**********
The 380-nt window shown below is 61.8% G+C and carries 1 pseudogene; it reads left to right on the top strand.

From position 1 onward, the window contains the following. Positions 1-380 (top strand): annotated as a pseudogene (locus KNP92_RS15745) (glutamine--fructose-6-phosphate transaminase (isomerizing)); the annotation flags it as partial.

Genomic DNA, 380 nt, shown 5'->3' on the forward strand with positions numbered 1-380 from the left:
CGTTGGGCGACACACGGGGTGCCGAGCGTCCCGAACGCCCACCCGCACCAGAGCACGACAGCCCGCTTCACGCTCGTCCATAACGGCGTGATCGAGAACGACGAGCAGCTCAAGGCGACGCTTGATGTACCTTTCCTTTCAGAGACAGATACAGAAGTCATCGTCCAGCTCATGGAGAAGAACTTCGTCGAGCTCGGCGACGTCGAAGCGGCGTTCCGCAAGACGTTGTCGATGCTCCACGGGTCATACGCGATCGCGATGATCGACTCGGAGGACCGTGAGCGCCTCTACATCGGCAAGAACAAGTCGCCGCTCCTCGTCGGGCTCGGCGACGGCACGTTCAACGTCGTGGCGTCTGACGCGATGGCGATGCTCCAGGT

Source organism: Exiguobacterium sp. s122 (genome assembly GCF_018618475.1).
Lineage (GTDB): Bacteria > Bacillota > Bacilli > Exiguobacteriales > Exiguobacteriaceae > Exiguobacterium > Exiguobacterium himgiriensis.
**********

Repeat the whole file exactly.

The 380-nt window shown below is 61.8% G+C and carries 1 pseudogene; it reads left to right on the top strand.

From position 1 onward, the window contains the following. Positions 1-380 (top strand): annotated as a pseudogene (locus KNP92_RS15745) (glutamine--fructose-6-phosphate transaminase (isomerizing)); the annotation flags it as partial.

Genomic DNA, 380 nt, shown 5'->3' on the forward strand with positions numbered 1-380 from the left:
CGTTGGGCGACACACGGGGTGCCGAGCGTCCCGAACGCCCACCCGCACCAGAGCACGACAGCCCGCTTCACGCTCGTCCATAACGGCGTGATCGAGAACGACGAGCAGCTCAAGGCGACGCTTGATGTACCTTTCCTTTCAGAGACAGATACAGAAGTCATCGTCCAGCTCATGGAGAAGAACTTCGTCGAGCTCGGCGACGTCGAAGCGGCGTTCCGCAAGACGTTGTCGATGCTCCACGGGTCATACGCGATCGCGATGATCGACTCGGAGGACCGTGAGCGCCTCTACATCGGCAAGAACAAGTCGCCGCTCCTCGTCGGGCTCGGCGACGGCACGTTCAACGTCGTGGCGTCTGACGCGATGGCGATGCTCCAGGT

Source organism: Exiguobacterium sp. s122 (genome assembly GCF_018618475.1).
Lineage (GTDB): Bacteria > Bacillota > Bacilli > Exiguobacteriales > Exiguobacteriaceae > Exiguobacterium > Exiguobacterium himgiriensis.